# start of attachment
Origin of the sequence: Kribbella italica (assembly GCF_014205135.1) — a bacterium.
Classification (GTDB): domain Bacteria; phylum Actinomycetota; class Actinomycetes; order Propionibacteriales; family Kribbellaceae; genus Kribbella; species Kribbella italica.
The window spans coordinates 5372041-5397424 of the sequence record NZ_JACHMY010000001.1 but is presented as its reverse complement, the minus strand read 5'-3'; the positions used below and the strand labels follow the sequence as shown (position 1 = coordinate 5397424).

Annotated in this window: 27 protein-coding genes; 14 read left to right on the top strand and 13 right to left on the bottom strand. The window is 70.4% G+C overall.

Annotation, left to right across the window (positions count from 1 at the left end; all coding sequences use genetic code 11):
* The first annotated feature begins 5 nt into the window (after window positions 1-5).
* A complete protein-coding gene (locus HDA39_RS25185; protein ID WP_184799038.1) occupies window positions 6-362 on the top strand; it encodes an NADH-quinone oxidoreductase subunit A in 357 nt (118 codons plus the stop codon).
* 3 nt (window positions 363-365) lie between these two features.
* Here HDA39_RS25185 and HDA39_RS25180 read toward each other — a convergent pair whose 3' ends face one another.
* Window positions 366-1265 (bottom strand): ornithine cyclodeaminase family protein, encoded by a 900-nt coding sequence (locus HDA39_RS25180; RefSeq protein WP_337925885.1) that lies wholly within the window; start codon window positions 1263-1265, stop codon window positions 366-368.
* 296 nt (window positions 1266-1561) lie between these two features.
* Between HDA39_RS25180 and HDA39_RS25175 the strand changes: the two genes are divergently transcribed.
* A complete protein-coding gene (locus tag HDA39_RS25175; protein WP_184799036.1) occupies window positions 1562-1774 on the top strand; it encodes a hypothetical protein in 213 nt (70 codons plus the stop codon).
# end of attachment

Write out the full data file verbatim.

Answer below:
Origin of the sequence: Kribbella italica (assembly GCF_014205135.1) — a bacterium.
Classification (GTDB): domain Bacteria; phylum Actinomycetota; class Actinomycetes; order Propionibacteriales; family Kribbellaceae; genus Kribbella; species Kribbella italica.
The window spans coordinates 5372041-5397424 of the sequence record NZ_JACHMY010000001.1 but is presented as its reverse complement, the minus strand read 5'-3'; the positions used below and the strand labels follow the sequence as shown (position 1 = coordinate 5397424).

Annotated in this window: 27 protein-coding genes; 14 read left to right on the top strand and 13 right to left on the bottom strand. The window is 70.4% G+C overall.

Annotation, left to right across the window (positions count from 1 at the left end; all coding sequences use genetic code 11):
* The first annotated feature begins 5 nt into the window (after window positions 1-5).
* A complete protein-coding gene (locus HDA39_RS25185; protein ID WP_184799038.1) occupies window positions 6-362 on the top strand; it encodes an NADH-quinone oxidoreductase subunit A in 357 nt (118 codons plus the stop codon).
* 3 nt (window positions 363-365) lie between these two features.
* Here HDA39_RS25185 and HDA39_RS25180 read toward each other — a convergent pair whose 3' ends face one another.
* Window positions 366-1265 (bottom strand): ornithine cyclodeaminase family protein, encoded by a 900-nt coding sequence (locus HDA39_RS25180; RefSeq protein WP_337925885.1) that lies wholly within the window; start codon window positions 1263-1265, stop codon window positions 366-368.
* 296 nt (window positions 1266-1561) lie between these two features.
* Between HDA39_RS25180 and HDA39_RS25175 the strand changes: the two genes are divergently transcribed.
* A complete protein-coding gene (locus tag HDA39_RS25175; protein WP_184799036.1) occupies window positions 1562-1774 on the top strand; it encodes a hypothetical protein in 213 nt (70 codons plus the stop codon).